Our Favorite Star

Teenagers always think they know much more than they do, even if they do— really— know quite a lot.

The Field at Night
So I’m 18 and living in Chicago and I have maybe 5 friends. One of them, a boy I’ll call H, had a membership to the science center and planetarium that allowed him to bring along a friend for free, and sometimes if I guilt tripped him hard enough he’d drag me along for the day. We’d run around for hours. Staring at the whale hanging from the ceiling and the dinosaurs on display. We’d get lost in exhibits about ancient Egypt and spend ridiculous amounts of time reading placards about machines created half a century ago.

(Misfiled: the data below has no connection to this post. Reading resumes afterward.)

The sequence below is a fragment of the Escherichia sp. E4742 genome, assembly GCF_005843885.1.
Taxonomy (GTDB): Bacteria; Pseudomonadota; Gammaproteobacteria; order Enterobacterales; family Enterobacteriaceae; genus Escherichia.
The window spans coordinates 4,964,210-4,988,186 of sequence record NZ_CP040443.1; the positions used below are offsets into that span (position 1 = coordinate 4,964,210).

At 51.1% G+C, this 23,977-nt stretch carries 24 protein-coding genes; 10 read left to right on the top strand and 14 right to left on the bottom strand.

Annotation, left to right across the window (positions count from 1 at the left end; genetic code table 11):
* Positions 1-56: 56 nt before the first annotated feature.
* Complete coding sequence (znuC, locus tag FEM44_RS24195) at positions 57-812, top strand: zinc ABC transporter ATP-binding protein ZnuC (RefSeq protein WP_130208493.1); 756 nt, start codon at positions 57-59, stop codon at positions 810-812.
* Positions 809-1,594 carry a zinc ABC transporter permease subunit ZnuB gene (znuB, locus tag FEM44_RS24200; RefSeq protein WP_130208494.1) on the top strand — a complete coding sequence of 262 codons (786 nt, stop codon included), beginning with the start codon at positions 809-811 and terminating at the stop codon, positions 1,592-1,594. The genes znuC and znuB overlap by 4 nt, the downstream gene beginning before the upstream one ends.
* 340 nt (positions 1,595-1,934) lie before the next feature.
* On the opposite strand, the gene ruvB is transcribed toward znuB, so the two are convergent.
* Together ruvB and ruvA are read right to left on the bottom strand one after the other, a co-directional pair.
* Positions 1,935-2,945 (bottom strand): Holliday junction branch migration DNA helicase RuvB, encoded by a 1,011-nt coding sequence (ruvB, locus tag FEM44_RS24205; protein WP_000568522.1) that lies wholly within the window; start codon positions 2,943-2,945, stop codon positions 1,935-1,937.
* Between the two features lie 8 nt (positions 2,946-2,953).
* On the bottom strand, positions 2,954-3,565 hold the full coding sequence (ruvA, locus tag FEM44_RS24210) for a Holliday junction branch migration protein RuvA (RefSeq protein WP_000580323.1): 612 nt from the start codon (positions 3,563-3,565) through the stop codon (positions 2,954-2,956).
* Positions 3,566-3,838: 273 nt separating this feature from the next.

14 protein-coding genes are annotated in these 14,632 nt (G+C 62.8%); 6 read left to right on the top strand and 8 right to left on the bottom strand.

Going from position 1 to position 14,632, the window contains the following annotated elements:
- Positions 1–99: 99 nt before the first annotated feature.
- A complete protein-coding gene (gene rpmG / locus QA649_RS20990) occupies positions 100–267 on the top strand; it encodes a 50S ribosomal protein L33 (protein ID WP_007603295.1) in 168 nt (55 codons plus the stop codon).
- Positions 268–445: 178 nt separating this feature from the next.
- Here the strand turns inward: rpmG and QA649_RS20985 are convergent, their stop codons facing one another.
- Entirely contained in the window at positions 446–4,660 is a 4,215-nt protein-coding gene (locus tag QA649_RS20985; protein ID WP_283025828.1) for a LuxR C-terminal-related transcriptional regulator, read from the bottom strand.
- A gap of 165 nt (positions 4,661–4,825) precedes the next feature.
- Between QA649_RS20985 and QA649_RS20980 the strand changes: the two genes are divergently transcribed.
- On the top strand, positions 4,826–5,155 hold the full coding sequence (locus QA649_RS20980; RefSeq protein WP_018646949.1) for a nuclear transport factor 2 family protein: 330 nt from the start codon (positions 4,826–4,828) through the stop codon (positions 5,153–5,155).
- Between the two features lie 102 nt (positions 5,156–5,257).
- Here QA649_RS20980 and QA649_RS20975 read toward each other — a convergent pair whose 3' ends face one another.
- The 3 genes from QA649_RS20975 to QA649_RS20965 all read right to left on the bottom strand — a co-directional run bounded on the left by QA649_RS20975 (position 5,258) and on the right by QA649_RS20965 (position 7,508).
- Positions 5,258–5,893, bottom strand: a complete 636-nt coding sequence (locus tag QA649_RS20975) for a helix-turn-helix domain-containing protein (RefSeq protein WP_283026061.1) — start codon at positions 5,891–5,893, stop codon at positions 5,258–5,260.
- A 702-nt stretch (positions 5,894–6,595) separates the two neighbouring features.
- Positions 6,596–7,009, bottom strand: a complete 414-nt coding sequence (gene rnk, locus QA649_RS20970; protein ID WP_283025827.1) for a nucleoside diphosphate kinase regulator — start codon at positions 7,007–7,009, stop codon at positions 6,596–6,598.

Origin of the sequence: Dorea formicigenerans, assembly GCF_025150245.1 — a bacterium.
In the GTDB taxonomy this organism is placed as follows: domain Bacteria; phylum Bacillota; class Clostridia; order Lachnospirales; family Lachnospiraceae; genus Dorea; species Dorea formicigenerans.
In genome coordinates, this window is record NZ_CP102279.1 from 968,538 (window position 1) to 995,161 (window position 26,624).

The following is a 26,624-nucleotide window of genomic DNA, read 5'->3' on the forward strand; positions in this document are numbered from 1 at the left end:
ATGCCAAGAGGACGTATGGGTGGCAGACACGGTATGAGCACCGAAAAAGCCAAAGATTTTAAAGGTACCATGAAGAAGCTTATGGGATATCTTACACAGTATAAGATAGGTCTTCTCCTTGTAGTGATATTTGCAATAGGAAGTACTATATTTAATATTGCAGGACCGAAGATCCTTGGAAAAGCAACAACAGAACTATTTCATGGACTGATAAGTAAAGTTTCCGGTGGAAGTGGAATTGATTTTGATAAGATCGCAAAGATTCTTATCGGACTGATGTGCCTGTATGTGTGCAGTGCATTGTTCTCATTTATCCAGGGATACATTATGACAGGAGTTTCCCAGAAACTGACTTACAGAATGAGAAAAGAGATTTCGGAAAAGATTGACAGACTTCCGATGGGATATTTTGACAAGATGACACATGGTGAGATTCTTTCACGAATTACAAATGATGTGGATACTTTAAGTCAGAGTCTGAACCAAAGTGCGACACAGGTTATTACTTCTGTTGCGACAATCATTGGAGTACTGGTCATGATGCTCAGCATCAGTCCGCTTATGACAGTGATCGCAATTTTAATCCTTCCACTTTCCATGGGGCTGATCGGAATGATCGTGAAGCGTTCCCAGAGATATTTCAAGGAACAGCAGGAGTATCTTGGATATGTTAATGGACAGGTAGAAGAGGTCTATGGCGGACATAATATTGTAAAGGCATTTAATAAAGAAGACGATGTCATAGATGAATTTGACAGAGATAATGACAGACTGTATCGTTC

This was one of those weekends. It was early winter, when it gets dark much earlier than you think it will, even though the days get shorter every year just like this.  We had just left the planetarium and we were sitting on the grassy hill out in front. He was showing off— pointing out stars in the sky and telling me their stories; the myths and legends, the tales that people told. He was explaining one story, I don’t remember which it was, but about 30 seconds in we hear a man clear his throat behind us.

“That’s uh, not right” the man said. You could tell he felt kind of bad about it, but also that he couldn’t bear to let us be so ill informed.

“That’s not a star. That’s the tip of a cell-phone tower.”

As he said it, the light that H had told me was a star blinked red. I laughed so hard that I couldn’t breathe for nearly three minutes. I laughed until I was on the ground in tears.

Sometimes I still text H. If I’m walking home alone late at night and I see a cell phone tower glow. I say hi. I tell him to make a wish on our favorite star.

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